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Menopausal hormone therapy continues in clinical use but questions remain regarding its risks and benefits for chronic disease prevention. A total of 27,347 postmenopausal women aged 50–79 years were enrolled at 40 US centers to the Women’s Health Initiative trial [1]. Women with an intact uterus received conjugated equine estrogens (CEE; 0.625 mg/day) plus medroxyprogesterone acetate (MPA; 2.5 mg/day) ([i]n[/i] = 8506) or placebo ([i]n[/i] = 8102). Women with prior hysterectomy received CEE alone (0.625 mg/day) ([i]n[/i] = 5310) or placebo ([i]n[/i] = 5429). The intervention lasted a median of 5.6 years in CEE + MPA trial and 7.2 years in the CEE-alone trial with 13 years of cumulative follow-up until September 30, 2010. During the CEE + MPA intervention phase, the numbers of coronary heart disease (CHD) cases were 196 for CEE + MPA vs. 159 for placebo (hazard ratio (HR) 1.18; 95% confidence interval (CI) 0.95–1.45) and 206 vs. 155, respectively, for invasive breast cancer (HR 1.24; 95% CI 1.01–1.53). Other risks included increased stroke, pulmonary embolism, dementia (in women aged ≥ 65 years), gallbladder disease, and urinary incontinence; benefits included decreased hip fractures, diabetes, and vasomotor symptoms. Most risks and benefits dissipated post-intervention, although some elevation in breast cancer risk persisted during cumulative follow-up (434 cases for CEE + MPA vs. 323 for placebo; HR 1.28; 95% CI 1.11–1.48). The risks and benefits were more balanced during the CEE-alone intervention with 204 CHD cases for CEE-alone vs. 222 cases for placebo (HR 0.94; 95% CI 0.78–1.14) and 104 vs. 135, respectively, for invasive breast cancer (HR 0.79; 95% CI 0.61–1.02); cumulatively, there were 168 vs. 216, respectively, cases of breast cancer diagnosed (HR 0.79; 95% CI 0.65–0.97). Results for other outcomes were similar to CEE + MPA. Neither regimen affected all-cause mortality. For CEE-alone, younger women (aged 50–59 years) had more favorable results for all-cause mortality, myocardial infarction, and the global index. Absolute risks of adverse events (measured by the global index) per 10,000 women annually taking CEE + MPA ranged from 12 excess cases for ages of 50–59 years to 38 for ages of 70–79 years; for women taking CEE-alone, from 19 fewer cases for ages of 50–59 years to 51 excess cases for ages of 70–79 years. Quality-of-life outcomes had mixed results in both trials. In conclusion, findings from the intervention and extended post-intervention follow-up of the two WHI hormone therapy trials do not support use of this therapy for chronic disease prevention, although it is appropriate for symptom management in some women.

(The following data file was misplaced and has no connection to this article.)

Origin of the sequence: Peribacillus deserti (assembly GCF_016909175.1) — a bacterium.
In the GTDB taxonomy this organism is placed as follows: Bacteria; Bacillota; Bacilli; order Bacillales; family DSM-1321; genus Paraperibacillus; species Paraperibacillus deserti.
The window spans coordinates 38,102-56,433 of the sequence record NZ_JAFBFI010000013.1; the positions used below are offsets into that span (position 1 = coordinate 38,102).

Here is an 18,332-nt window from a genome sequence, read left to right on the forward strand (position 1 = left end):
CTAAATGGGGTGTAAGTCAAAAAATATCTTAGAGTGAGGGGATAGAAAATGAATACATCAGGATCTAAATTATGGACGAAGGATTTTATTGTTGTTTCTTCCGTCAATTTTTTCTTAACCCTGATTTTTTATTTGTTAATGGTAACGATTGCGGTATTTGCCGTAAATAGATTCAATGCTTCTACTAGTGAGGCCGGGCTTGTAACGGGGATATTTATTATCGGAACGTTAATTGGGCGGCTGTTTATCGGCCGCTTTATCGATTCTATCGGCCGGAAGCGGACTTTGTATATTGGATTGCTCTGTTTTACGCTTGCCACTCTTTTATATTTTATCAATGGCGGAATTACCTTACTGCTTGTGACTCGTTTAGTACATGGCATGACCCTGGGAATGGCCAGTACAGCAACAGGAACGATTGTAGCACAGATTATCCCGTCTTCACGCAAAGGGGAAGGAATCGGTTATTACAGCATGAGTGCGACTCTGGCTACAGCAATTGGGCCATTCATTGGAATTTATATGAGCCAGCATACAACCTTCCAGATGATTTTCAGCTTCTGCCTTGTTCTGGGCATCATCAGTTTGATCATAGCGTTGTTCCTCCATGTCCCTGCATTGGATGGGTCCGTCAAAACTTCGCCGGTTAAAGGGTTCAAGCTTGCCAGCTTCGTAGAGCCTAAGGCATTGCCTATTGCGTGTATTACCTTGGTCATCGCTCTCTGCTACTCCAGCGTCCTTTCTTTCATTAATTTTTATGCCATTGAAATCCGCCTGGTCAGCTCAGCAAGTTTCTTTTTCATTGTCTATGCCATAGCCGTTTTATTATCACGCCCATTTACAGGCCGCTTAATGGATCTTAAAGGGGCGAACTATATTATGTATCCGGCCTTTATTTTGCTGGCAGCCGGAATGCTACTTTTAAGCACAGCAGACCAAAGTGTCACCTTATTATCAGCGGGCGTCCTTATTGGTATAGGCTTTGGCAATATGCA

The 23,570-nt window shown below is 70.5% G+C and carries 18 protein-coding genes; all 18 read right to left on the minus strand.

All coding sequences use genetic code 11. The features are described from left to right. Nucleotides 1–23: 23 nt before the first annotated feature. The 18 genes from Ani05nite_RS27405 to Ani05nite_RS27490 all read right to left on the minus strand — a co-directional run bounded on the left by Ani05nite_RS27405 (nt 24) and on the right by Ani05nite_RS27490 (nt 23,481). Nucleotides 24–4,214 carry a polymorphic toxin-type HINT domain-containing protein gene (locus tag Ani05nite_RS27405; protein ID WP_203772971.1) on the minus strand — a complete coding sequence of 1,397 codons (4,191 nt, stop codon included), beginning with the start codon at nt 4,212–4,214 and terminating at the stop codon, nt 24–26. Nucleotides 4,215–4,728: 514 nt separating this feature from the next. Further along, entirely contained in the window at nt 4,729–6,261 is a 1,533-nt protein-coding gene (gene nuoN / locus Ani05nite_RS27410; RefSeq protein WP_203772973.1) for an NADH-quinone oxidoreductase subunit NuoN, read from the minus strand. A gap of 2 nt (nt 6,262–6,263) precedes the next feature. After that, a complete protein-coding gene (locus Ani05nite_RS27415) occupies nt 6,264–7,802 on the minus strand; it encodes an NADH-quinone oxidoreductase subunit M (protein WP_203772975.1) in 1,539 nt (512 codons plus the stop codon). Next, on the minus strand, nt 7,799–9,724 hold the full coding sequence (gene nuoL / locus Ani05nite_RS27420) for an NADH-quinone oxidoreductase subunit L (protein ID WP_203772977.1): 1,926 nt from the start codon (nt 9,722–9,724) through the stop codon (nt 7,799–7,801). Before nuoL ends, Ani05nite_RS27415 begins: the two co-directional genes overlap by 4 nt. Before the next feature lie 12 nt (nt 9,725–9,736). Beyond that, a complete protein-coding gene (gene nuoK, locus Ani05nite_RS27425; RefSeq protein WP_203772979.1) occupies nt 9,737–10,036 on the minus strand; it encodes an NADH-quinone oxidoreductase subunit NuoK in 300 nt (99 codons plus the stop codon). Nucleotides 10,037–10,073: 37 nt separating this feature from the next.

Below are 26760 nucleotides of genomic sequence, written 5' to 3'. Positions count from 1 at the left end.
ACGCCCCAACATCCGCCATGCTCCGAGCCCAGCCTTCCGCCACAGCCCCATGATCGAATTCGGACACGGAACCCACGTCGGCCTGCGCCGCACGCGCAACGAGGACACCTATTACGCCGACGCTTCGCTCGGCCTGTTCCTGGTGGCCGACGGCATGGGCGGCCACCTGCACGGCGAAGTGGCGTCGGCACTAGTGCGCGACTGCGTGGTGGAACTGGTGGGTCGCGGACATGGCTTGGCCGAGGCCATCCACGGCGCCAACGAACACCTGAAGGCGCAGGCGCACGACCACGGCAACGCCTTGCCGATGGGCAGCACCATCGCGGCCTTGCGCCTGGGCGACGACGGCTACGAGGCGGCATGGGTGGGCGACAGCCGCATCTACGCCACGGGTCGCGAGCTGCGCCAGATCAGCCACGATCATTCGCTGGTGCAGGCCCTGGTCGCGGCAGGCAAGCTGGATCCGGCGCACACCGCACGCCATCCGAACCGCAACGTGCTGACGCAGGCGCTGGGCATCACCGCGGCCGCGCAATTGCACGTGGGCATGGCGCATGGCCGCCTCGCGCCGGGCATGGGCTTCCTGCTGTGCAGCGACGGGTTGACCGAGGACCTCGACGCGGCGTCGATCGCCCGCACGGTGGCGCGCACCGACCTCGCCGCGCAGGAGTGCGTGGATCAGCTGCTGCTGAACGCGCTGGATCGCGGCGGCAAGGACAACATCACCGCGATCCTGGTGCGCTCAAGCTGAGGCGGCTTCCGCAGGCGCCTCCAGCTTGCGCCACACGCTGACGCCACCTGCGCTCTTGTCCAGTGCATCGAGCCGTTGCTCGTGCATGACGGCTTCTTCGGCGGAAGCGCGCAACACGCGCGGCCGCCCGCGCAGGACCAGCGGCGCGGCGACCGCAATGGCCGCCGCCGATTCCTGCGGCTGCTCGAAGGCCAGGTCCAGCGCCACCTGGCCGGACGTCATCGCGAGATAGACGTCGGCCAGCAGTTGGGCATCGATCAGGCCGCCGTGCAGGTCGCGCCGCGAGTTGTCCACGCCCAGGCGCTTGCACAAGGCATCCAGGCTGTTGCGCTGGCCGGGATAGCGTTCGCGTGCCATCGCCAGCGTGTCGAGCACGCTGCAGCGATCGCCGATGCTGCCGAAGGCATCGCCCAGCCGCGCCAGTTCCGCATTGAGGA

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International Menopause Society

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